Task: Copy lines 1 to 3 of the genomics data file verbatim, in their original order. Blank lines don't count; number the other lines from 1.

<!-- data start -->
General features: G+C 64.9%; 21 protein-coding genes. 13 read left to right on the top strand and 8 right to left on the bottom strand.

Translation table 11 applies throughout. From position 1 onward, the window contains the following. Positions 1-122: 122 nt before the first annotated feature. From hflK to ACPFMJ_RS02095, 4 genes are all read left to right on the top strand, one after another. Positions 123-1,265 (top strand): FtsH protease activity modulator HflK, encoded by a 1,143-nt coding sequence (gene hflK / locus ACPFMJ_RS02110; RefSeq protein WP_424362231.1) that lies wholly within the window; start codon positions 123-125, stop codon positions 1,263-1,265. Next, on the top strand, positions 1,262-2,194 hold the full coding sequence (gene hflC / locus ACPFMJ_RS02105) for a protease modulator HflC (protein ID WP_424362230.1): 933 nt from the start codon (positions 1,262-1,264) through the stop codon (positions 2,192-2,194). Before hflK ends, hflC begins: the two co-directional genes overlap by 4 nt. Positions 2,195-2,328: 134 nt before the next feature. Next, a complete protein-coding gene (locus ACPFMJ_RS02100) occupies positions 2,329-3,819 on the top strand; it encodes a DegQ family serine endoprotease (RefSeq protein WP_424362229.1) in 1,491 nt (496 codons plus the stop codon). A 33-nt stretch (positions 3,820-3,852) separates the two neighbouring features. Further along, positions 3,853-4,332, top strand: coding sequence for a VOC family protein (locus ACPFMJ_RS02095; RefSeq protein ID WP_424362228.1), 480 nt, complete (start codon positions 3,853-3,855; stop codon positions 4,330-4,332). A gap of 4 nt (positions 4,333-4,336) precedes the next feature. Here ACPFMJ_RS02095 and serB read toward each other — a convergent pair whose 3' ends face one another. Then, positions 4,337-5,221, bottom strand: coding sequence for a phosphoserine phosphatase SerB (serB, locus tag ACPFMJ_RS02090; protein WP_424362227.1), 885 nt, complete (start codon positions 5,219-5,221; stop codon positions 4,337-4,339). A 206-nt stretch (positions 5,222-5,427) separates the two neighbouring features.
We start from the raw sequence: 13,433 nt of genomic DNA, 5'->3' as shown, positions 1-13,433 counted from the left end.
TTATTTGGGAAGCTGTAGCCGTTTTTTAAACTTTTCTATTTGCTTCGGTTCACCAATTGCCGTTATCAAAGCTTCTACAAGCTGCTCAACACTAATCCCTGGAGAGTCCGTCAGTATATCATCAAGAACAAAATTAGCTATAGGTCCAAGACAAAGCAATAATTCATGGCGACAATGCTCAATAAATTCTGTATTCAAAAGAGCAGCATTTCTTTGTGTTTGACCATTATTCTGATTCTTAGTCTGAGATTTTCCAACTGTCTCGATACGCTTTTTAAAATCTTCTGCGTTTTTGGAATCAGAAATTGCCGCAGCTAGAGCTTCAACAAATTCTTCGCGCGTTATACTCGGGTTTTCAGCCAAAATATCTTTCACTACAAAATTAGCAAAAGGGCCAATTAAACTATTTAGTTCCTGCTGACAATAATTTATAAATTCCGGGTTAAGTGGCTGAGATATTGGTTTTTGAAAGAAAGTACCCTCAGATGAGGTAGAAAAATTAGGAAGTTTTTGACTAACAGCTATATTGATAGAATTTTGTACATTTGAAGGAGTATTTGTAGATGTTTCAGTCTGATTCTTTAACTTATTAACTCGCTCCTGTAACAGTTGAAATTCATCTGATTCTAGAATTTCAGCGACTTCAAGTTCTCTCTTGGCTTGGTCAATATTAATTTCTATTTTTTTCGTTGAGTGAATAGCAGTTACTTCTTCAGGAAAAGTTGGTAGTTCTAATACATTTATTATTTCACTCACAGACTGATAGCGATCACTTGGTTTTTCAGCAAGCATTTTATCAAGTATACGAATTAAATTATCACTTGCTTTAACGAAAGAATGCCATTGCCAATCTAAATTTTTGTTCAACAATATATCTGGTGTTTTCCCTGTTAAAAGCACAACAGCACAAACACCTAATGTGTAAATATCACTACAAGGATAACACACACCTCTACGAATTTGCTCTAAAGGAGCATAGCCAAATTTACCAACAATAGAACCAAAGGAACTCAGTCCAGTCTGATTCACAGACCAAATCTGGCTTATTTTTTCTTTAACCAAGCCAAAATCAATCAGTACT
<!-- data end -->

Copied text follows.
General features: G+C 64.9%; 21 protein-coding genes. 13 read left to right on the top strand and 8 right to left on the bottom strand.

Translation table 11 applies throughout. From position 1 onward, the window contains the following. Positions 1-122: 122 nt before the first annotated feature. From hflK to ACPFMJ_RS02095, 4 genes are all read left to right on the top strand, one after another. Positions 123-1,265 (top strand): FtsH protease activity modulator HflK, encoded by a 1,143-nt coding sequence (gene hflK / locus ACPFMJ_RS02110; RefSeq protein WP_424362231.1) that lies wholly within the window; start codon positions 123-125, stop codon positions 1,263-1,265. Next, on the top strand, positions 1,262-2,194 hold the full coding sequence (gene hflC / locus ACPFMJ_RS02105) for a protease modulator HflC (protein ID WP_424362230.1): 933 nt from the start codon (positions 1,262-1,264) through the stop codon (positions 2,192-2,194). Before hflK ends, hflC begins: the two co-directional genes overlap by 4 nt. Positions 2,195-2,328: 134 nt before the next feature. Next, a complete protein-coding gene (locus ACPFMJ_RS02100) occupies positions 2,329-3,819 on the top strand; it encodes a DegQ family serine endoprotease (RefSeq protein WP_424362229.1) in 1,491 nt (496 codons plus the stop codon). A 33-nt stretch (positions 3,820-3,852) separates the two neighbouring features. Further along, positions 3,853-4,332, top strand: coding sequence for a VOC family protein (locus ACPFMJ_RS02095; RefSeq protein ID WP_424362228.1), 480 nt, complete (start codon positions 3,853-3,855; stop codon positions 4,330-4,332). A gap of 4 nt (positions 4,333-4,336) precedes the next feature. Here ACPFMJ_RS02095 and serB read toward each other — a convergent pair whose 3' ends face one another. Then, positions 4,337-5,221, bottom strand: coding sequence for a phosphoserine phosphatase SerB (serB, locus tag ACPFMJ_RS02090; protein WP_424362227.1), 885 nt, complete (start codon positions 5,219-5,221; stop codon positions 4,337-4,339). A 206-nt stretch (positions 5,222-5,427) separates the two neighbouring features.
We start from the raw sequence: 13,433 nt of genomic DNA, 5'->3' as shown, positions 1-13,433 counted from the left end.